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A haunted Holländer

Four Seasons Centre for the Performing Arts
04/24/2010 -  & April 28*, May 2, 8, 11, 14, 17, 20, 2010
Richard Wagner: Der fliegende Holländer
Evgeny Nikitin (The Dutchman), Julie Makerov (Senta), Mats Almgren (Daland), Robert Künzli (Erik), Adam Luther (The Steersman), Barbara Dever (Mary)
The Canadian Opera Company Chorus, Sandra Horst (Chorus Master), The Canadian Opera Company Orchestra, Johannes Debus*/Derek Bate (Conductor)
Christopher Alden (Director), Allen Moyer (Set and Costume Designer), Anne Militello (Lighting Designer)

The COC’s expressionist production of Der fliegende Holländer made a stunning impact when previously performed (in 1996 and 2000) in the 3200-seat former home of the company. Its effect is magnified in the 2100-seat Four Seasons Centre.

The action takes place in a giant tilted wooden box. Its shape and materials help intensify the sound. Changes of locale are indicated mainly by lighting. A sail serves to indicate Daland’s ship, but we never see the Dutchman’s ghost ship. Instead, there are indications of a hard-to-define sense of creeping dread that overtakes the stage action. One example: we are aware of people lurking among the box’s underpinnings.

Director Christopher Alden has moved the action forward in time. Costumes are in the fashion of the 1920s. The Dutchman’s portrait is in the style of German expressionism, and the village women are styled like figures in a Ludwig Kirchner painting. At key moments the separate women’s and men’s choruses move in oppressive unison. Hinted at, but never made totally explicit, is the furtive menace of Nazism in 1920s Germany.

When the ghost crew finally answer back to the sailors of Daland’s ship during the extended scene starting with Steuermann! Laß die Wacht, an offstage chorus is amplified in such a way that the sound comes from nowhere and everywhere all at once. The effect is that of a group dementia overtaking the society portrayed on stage.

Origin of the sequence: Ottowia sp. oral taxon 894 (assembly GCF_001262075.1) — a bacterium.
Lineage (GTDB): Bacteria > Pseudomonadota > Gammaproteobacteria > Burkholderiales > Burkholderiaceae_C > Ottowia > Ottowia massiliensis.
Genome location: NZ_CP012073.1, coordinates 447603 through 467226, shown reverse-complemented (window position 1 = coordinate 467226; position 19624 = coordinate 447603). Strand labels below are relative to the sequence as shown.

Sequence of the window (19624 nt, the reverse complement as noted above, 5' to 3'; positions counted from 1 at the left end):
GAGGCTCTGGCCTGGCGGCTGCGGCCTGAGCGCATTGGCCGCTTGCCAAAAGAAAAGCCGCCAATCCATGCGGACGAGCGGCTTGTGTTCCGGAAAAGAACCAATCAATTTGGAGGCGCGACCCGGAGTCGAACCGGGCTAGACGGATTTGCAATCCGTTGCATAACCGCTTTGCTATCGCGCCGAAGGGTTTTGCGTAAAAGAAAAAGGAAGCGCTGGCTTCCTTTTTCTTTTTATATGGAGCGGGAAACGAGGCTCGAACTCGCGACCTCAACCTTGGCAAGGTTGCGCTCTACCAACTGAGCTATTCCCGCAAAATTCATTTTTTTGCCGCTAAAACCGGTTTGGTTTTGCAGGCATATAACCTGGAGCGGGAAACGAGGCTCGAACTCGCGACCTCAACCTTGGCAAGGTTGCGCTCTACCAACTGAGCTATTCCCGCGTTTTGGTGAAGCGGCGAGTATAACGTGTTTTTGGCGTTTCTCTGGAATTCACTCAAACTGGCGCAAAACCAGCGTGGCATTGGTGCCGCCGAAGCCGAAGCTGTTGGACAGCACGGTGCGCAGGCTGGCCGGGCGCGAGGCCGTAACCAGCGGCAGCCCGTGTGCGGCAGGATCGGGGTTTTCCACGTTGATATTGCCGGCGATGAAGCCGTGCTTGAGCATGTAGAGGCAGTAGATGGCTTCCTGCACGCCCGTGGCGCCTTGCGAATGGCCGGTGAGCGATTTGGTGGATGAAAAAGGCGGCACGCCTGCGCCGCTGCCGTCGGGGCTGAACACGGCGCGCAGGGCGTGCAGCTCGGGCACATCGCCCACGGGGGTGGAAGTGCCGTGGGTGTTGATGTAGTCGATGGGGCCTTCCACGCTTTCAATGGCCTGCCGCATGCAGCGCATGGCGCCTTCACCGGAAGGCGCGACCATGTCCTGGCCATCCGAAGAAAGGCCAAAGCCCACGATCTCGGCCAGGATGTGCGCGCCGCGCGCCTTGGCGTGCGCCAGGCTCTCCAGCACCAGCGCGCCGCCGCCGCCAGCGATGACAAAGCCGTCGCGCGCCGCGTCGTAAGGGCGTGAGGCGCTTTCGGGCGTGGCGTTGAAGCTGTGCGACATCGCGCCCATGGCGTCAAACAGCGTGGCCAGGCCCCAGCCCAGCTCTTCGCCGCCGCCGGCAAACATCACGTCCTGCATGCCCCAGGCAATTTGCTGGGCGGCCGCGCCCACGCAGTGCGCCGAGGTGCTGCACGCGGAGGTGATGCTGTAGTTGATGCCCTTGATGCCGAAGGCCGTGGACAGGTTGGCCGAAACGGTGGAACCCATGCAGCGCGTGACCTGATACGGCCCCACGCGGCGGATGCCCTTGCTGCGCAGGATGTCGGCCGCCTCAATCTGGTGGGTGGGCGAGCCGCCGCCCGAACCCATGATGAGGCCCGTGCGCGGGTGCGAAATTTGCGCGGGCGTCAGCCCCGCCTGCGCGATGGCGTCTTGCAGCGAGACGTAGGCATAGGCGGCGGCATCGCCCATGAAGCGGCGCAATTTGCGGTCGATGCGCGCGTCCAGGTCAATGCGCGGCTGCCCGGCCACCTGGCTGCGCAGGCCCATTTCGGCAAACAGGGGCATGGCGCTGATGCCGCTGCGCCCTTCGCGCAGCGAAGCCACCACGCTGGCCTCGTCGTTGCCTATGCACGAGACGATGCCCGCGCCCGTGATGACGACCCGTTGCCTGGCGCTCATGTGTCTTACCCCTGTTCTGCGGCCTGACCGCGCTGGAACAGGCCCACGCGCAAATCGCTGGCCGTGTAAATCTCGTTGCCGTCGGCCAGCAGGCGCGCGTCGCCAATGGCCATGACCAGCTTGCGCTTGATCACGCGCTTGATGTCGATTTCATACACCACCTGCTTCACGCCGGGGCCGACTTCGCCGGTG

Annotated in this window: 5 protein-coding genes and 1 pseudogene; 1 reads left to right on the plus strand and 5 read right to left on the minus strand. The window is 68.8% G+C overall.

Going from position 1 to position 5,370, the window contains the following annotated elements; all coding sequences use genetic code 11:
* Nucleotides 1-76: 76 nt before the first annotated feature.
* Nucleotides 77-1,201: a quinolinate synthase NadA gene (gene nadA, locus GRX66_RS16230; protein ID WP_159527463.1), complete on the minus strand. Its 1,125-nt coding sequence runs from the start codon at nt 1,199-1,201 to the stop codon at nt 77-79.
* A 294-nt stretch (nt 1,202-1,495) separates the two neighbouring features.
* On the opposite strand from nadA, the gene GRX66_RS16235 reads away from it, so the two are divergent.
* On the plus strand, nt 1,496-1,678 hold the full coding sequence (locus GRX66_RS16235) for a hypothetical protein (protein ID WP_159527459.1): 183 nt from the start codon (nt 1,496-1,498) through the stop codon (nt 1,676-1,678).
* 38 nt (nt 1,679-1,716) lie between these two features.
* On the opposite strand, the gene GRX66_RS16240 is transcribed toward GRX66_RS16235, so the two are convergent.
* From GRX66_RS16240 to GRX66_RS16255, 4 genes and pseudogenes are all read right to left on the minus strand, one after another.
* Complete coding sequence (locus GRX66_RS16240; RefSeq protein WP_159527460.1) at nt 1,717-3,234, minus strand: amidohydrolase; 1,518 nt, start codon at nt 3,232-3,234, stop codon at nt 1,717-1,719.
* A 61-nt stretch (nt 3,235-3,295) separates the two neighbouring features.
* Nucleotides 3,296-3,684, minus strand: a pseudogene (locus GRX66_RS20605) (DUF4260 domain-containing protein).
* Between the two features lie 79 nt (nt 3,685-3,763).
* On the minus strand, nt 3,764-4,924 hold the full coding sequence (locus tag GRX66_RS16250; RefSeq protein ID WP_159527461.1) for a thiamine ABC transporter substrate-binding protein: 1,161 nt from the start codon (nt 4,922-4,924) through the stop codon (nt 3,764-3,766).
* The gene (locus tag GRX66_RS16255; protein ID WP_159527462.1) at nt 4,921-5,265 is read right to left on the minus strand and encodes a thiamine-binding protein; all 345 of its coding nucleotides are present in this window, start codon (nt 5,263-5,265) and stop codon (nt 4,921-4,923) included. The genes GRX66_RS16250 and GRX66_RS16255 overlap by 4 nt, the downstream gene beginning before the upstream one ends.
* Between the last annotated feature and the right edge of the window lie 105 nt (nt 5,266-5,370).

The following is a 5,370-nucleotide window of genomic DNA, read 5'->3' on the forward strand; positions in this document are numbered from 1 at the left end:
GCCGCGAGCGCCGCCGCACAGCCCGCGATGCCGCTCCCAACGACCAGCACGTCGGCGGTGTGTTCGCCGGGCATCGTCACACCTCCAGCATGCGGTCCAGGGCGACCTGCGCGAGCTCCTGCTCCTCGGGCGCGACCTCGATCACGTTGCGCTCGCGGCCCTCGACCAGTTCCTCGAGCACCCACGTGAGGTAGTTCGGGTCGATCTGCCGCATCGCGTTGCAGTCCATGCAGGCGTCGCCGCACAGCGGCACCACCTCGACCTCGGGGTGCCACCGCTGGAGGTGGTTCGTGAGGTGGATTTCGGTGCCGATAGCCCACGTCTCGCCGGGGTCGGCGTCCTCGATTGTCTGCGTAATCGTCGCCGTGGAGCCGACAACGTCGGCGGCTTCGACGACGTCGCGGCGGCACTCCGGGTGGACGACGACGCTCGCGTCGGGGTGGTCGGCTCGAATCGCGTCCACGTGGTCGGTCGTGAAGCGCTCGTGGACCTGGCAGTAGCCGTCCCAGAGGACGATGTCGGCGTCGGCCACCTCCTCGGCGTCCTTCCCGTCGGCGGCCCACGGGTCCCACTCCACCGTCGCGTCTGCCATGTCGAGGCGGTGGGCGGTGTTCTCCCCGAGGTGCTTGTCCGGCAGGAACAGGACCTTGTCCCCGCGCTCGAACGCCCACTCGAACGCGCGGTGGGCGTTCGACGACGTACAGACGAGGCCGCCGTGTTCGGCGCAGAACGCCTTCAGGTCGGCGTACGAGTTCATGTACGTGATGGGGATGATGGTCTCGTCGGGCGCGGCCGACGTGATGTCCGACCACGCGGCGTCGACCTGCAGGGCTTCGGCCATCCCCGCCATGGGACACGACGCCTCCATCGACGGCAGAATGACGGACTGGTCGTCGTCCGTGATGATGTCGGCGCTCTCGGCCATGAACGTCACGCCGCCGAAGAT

There is, however, one problem with the set arising from the fact that it was originally designed to fit the wider stage of the COC’s former performance venue. Important stage action frequently takes place at the extreme edges of the box and thus a part of the audience misses out. It’s a pity that the set couldn’t be narrowed a couple of meters, which would also have made it even more effectively claustrophobic.

The cast is uniformly strong vocally. The sheer attractiveness of Evgeny Nikitin’s voice helps emphasize the dramatic point that the Dutchman, too, is a haunted victim of the nameless menace.

Julie Makerov is a fine Senta, perhaps signalling her entry into more dramatic roles. She varies the dynamics nicely, deftly accompanied by conductor and orchestra.

Mats Almgren’s huge, baleful voice rings out as the opportunistic Daland (a direct descendant of the role he last performed with the COC, the jailor Rocco in Fidelio).

Robert Künzli is a bit of a chameleon tenor. In a role like Mime, his voice takes on the requisite character tone, while for Erik he adopts an appropriate leading man sound. Another innovation in this staging is that Senta dies when Erik shoots her with the huntsman’s rifle he always carries. Wagner’s stage direction is for her to sacrifice herself by leaping into the sea. The shooting has extra shock value, yet it does not undermine her self-sacrifice.

Adam Luther gives us another solid comprimario performance in the role of the Steersman. Barbara Dever is a vocally strong Mary, described usually as Senta’s nurse, but in this production taking more the role of Senta’s mother (we see the bridal procession).

This is Johannes Debus’s first production as Music Director of the COC. (His single previous engagement, when he conducted War and Peace, turned out to be his rampagingly successful tryout.) It is also his first time conducting Der Fliegende Holländer, although he has coached it previously. It is as energetic as it ought to be and orchestra/singer balances, always a fraught issue in the Wagner repertory, are fine. He will be conducting two productions next season - Aïda and Die Zauberflöte - we look forward to those.

After many year’s absence, this and other COC productions will be broadcast at a later date on the CBC’s Saturday Afternoon at the Opera. It will be interesting to simply listen to it without the intensely dramatic staging of this production.

Michael Johnson



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